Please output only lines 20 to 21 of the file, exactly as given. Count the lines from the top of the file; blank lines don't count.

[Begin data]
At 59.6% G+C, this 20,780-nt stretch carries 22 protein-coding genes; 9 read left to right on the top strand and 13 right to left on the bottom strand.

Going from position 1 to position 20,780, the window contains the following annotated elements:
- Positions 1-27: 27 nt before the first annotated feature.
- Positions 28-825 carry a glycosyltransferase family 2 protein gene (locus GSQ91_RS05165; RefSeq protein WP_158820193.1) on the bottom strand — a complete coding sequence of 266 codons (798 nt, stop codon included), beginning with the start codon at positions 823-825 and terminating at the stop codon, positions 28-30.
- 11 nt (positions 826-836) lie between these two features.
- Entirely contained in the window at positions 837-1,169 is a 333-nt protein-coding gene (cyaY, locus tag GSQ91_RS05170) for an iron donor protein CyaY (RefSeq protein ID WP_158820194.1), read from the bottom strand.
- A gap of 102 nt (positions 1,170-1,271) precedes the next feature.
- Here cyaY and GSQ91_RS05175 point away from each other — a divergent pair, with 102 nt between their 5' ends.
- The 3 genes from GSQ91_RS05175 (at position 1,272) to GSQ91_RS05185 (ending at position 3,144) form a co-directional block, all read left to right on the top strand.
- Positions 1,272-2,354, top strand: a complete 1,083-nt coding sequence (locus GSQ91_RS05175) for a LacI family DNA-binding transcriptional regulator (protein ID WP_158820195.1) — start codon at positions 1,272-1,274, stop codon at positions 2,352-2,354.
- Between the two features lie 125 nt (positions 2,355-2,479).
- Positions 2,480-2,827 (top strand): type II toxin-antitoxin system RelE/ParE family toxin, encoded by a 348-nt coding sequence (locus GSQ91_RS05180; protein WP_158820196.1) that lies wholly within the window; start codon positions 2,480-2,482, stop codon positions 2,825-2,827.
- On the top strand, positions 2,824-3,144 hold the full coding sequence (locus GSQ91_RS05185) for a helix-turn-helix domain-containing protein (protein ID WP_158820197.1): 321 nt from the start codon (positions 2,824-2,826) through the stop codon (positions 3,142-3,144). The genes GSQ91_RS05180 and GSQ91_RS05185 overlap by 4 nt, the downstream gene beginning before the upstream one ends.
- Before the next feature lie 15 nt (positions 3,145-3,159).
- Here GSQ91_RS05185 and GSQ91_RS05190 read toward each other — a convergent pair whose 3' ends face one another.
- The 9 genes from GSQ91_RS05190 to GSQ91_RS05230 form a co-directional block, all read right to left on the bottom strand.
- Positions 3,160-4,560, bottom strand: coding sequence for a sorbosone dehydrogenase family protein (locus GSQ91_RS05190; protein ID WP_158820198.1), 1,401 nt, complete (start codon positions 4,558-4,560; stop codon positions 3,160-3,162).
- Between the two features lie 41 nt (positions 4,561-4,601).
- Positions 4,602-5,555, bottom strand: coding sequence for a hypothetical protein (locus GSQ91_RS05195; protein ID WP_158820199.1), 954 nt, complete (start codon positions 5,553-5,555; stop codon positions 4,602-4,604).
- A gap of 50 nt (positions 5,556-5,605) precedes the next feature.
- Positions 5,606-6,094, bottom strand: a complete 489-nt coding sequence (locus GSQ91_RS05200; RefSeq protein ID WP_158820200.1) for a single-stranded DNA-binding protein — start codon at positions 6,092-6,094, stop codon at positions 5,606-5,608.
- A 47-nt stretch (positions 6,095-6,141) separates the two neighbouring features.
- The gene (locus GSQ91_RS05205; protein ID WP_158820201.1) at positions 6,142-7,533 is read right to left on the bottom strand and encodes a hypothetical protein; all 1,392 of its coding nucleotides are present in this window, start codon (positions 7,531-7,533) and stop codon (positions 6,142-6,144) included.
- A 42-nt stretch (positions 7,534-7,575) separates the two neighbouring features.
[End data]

- A gap of 50 nt (positions 5,556-5,605) precedes the next feature.
- Positions 5,606-6,094, bottom strand: a complete 489-nt coding sequence (locus GSQ91_RS05200; RefSeq protein ID WP_158820200.1) for a single-stranded DNA-binding protein — start codon at positions 6,092-6,094, stop codon at positions 5,606-5,608.